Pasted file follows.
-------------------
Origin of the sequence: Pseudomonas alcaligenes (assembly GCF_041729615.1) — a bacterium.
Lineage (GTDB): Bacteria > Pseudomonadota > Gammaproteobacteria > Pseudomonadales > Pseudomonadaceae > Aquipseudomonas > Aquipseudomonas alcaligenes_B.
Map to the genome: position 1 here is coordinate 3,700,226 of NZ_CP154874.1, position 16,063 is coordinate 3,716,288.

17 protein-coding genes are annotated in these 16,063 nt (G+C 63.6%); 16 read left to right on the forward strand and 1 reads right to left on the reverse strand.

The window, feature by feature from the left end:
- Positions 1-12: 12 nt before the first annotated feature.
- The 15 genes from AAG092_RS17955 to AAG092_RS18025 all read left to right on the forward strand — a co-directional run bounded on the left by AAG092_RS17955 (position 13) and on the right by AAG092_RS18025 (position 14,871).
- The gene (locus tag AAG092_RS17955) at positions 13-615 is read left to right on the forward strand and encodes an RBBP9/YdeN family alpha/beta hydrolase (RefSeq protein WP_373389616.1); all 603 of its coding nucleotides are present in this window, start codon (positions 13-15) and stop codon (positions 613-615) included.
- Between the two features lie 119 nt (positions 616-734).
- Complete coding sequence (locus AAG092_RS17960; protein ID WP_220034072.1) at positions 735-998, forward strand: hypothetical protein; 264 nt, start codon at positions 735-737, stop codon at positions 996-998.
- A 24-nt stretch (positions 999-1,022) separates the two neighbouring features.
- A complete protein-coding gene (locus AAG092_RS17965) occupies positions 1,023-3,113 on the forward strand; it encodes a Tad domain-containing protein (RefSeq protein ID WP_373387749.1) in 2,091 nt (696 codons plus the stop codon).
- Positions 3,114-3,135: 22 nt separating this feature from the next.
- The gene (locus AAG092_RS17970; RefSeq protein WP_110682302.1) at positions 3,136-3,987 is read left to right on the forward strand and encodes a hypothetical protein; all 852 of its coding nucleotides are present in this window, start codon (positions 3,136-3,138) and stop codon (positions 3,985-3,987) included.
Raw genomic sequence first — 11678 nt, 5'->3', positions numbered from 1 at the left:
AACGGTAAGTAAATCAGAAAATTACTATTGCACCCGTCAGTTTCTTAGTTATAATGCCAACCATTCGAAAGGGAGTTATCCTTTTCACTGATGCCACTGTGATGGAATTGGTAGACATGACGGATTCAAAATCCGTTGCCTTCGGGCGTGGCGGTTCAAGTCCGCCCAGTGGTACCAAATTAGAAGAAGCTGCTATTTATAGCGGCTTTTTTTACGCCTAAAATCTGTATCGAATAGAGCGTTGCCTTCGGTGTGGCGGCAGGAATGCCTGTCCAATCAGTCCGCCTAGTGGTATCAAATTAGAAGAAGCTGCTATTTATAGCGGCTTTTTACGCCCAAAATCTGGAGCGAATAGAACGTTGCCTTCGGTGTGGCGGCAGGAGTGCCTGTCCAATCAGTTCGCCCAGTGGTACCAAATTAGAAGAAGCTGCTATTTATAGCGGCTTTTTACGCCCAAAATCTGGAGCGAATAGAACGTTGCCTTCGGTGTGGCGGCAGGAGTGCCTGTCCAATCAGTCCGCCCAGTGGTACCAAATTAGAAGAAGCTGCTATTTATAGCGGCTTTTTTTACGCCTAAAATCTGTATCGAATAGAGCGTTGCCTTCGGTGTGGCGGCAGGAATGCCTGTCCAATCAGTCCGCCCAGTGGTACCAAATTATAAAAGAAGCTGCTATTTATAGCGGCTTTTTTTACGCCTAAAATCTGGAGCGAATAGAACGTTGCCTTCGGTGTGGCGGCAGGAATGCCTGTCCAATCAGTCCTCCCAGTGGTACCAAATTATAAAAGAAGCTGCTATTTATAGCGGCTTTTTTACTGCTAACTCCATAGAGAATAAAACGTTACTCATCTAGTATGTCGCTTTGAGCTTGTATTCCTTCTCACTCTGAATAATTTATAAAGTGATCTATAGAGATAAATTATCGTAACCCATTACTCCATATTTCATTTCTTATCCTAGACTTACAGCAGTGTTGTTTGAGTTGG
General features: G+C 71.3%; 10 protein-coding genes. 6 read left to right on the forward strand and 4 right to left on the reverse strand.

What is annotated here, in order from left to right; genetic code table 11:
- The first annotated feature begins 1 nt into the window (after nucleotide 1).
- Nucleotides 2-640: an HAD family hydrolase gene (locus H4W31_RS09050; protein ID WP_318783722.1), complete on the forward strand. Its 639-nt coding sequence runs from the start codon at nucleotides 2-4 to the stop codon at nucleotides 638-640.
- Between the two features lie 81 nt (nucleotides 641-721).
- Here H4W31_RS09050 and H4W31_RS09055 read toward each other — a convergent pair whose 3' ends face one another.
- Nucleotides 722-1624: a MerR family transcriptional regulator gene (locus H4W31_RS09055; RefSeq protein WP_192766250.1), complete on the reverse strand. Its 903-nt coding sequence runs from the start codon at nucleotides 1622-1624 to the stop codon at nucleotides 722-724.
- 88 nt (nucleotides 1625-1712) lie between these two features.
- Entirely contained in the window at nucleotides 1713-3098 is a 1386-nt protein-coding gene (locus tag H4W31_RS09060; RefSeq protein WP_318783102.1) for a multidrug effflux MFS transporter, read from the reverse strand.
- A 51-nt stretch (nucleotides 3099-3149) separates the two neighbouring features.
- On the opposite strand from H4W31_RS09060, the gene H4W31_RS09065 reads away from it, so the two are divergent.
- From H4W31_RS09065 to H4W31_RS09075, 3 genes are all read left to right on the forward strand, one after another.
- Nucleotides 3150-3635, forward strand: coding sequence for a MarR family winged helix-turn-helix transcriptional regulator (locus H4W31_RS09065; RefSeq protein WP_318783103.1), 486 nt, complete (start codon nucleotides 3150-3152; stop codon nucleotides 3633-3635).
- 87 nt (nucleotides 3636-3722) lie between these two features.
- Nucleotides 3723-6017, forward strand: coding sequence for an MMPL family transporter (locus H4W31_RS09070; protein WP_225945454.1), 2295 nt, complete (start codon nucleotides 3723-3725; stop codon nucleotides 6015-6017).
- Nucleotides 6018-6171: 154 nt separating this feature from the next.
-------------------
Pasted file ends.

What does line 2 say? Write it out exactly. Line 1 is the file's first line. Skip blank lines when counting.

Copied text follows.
Lineage (GTDB): Bacteria > Pseudomonadota > Gammaproteobacteria > Pseudomonadales > Pseudomonadaceae > Aquipseudomonas > Aquipseudomonas alcaligenes_B.